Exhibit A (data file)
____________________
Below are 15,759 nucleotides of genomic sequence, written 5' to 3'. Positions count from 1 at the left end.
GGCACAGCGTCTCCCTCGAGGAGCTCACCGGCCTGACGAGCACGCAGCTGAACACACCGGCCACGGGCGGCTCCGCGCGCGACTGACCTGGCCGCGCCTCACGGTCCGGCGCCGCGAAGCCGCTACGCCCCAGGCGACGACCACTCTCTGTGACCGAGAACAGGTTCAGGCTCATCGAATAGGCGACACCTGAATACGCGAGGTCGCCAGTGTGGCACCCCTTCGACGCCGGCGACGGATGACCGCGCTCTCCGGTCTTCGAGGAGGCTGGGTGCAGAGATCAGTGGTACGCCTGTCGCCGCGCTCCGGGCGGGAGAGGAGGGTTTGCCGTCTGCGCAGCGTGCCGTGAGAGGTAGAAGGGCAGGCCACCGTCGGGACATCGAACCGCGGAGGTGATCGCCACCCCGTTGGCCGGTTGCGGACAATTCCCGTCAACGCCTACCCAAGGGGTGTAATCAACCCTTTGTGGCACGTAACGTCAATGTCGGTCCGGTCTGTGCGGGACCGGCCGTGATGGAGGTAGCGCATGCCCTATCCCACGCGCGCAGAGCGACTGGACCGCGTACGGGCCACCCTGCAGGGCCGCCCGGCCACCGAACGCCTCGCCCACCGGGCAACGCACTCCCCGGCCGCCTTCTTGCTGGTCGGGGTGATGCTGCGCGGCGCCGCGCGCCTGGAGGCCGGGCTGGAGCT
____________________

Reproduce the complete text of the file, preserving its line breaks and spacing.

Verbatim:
Below are 15,759 nucleotides of genomic sequence, written 5' to 3'. Positions count from 1 at the left end.
GGCACAGCGTCTCCCTCGAGGAGCTCACCGGCCTGACGAGCACGCAGCTGAACACACCGGCCACGGGCGGCTCCGCGCGCGACTGACCTGGCCGCGCCTCACGGTCCGGCGCCGCGAAGCCGCTACGCCCCAGGCGACGACCACTCTCTGTGACCGAGAACAGGTTCAGGCTCATCGAATAGGCGACACCTGAATACGCGAGGTCGCCAGTGTGGCACCCCTTCGACGCCGGCGACGGATGACCGCGCTCTCCGGTCTTCGAGGAGGCTGGGTGCAGAGATCAGTGGTACGCCTGTCGCCGCGCTCCGGGCGGGAGAGGAGGGTTTGCCGTCTGCGCAGCGTGCCGTGAGAGGTAGAAGGGCAGGCCACCGTCGGGACATCGAACCGCGGAGGTGATCGCCACCCCGTTGGCCGGTTGCGGACAATTCCCGTCAACGCCTACCCAAGGGGTGTAATCAACCCTTTGTGGCACGTAACGTCAATGTCGGTCCGGTCTGTGCGGGACCGGCCGTGATGGAGGTAGCGCATGCCCTATCCCACGCGCGCAGAGCGACTGGACCGCGTACGGGCCACCCTGCAGGGCCGCCCGGCCACCGAACGCCTCGCCCACCGGGCAACGCACTCCCCGGCCGCCTTCTTGCTGGTCGGGGTGATGCTGCGCGGCGCCGCGCGCCTGGAGGCCGGGCTGGAGCT